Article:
The case is similar to one filed by Courtney Mitchell and her mother, Teresa Markin. In 2002, Mitchell and Markin said, they contacted Rees to represent them in a wrongful death lawsuit. Tyson Massengill, who was Mitchell’s brother and Markin’s son, had been killed in a vehicle accident. Shortly after depositions began in May 2003, Markin and Mitchell claim, Rees became “personally, sexually interested” in Mitchell. Over the next few months, the lawsuit alleges, Rees began making “sexually suggestive” telephone calls to Mitchell, ignoring her demands that he stop. (The lawsuit claims that Rees called Markin in “June or July of 2003” and — thinking her daughter had answered the phone — “began making sexual comments, and again asked what color panties she was wearing.” This is the lawsuit’s only allegation of improper sexual contact between Markin and Rees.)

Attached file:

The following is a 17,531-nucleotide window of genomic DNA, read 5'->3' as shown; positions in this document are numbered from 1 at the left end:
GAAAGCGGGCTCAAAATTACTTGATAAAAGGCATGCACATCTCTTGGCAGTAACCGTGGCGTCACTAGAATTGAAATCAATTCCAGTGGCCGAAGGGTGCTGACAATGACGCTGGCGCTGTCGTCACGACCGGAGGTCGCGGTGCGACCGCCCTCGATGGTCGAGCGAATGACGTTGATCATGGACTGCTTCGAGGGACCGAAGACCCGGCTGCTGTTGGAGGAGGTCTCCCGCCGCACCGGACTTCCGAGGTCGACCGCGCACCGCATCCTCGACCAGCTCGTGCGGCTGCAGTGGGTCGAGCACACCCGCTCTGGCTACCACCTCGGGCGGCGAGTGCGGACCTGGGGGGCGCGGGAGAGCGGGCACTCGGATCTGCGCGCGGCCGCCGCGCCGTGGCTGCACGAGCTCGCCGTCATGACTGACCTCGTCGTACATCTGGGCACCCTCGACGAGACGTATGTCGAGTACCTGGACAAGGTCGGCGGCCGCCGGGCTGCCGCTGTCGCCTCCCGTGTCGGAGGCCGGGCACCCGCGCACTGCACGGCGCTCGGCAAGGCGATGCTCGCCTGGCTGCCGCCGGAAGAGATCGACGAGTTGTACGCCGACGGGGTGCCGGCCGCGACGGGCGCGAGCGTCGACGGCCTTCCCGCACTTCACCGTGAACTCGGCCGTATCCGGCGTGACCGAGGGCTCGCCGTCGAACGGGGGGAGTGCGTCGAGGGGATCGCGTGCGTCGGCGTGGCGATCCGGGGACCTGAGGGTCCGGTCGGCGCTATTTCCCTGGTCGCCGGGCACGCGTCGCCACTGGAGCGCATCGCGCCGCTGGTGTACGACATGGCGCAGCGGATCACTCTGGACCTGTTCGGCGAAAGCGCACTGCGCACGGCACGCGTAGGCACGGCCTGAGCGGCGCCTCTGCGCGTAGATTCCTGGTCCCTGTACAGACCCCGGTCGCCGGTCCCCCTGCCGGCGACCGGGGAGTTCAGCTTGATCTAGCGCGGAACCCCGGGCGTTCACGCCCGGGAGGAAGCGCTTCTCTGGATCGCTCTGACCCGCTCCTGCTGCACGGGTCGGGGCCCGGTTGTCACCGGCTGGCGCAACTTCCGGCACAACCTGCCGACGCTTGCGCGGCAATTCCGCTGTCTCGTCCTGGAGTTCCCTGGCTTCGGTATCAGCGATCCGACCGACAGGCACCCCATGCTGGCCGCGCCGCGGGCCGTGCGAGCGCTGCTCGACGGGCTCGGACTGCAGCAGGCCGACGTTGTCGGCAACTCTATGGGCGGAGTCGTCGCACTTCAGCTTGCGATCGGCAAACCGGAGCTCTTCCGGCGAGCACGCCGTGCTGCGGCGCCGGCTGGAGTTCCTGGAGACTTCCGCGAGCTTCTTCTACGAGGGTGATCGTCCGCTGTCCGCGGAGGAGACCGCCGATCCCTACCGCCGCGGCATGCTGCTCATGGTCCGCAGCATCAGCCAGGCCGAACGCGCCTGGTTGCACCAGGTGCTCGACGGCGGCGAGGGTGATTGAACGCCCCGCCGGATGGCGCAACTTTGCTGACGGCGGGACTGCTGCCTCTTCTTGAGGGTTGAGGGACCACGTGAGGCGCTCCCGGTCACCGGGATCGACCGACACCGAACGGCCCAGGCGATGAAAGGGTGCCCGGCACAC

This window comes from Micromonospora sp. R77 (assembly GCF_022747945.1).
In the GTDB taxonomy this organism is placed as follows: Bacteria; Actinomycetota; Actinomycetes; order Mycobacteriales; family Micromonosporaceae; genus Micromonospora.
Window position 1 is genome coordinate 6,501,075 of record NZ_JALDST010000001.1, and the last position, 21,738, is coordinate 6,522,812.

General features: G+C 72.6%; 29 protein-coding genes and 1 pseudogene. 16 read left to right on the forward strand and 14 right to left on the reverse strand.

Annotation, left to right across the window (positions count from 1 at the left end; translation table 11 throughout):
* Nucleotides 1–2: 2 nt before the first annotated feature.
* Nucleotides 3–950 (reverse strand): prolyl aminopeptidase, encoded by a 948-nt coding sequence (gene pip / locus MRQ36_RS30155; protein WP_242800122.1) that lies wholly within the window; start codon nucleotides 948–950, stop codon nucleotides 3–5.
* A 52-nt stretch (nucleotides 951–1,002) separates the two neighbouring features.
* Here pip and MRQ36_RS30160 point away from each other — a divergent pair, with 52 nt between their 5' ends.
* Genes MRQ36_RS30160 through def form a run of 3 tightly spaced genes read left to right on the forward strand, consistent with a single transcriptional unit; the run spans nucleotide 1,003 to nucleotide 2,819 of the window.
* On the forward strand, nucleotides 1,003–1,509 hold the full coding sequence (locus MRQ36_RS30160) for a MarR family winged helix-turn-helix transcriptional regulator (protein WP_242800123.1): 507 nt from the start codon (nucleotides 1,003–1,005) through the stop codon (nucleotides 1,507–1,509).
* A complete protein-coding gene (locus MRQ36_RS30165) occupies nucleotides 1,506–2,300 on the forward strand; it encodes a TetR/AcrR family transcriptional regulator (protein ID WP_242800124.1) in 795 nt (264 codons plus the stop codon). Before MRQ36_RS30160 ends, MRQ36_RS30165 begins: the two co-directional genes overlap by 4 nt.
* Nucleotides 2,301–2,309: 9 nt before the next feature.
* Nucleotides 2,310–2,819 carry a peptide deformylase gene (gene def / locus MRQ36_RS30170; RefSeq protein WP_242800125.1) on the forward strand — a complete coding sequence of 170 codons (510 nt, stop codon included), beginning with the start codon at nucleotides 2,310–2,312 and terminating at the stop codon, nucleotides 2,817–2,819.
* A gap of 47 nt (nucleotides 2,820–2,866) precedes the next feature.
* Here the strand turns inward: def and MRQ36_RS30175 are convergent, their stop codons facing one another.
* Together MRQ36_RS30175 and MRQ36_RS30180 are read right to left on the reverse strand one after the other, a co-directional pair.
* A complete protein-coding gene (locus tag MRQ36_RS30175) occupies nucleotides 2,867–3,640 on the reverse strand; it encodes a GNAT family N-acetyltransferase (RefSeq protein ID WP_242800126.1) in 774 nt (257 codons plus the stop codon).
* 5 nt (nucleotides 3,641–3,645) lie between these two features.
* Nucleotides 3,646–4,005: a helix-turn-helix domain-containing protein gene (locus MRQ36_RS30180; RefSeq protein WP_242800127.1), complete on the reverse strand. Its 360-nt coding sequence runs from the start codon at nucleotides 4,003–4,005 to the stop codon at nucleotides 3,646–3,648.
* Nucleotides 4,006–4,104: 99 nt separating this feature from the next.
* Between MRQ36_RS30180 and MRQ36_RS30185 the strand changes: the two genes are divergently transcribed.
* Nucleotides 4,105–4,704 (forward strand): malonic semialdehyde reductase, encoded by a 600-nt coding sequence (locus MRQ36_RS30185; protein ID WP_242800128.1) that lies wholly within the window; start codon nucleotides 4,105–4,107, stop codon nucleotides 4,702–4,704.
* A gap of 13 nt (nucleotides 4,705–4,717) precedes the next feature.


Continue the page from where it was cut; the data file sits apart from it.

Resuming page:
Mitchell and Markin’s complaint also alleges that in July 2003, while Mitchell was alone with Rees in his office, Rees partially undressed, then exposed his penis, ran his hand up Mitchell’s blouse, and demanded that she perform oral sex on him. The lawsuit claims that when she tried to escape, Rees stopped her at the door and tried to kiss and fondle her again, grabbing her hand and forcing her to touch his penis. According to the lawsuit, “Rees made it clear to [Mitchell and Markin] that without his skills and abilities, they would not recover on their claims and that in order to get him to work harder on their case they should submit to his unwanted sexual attacks.”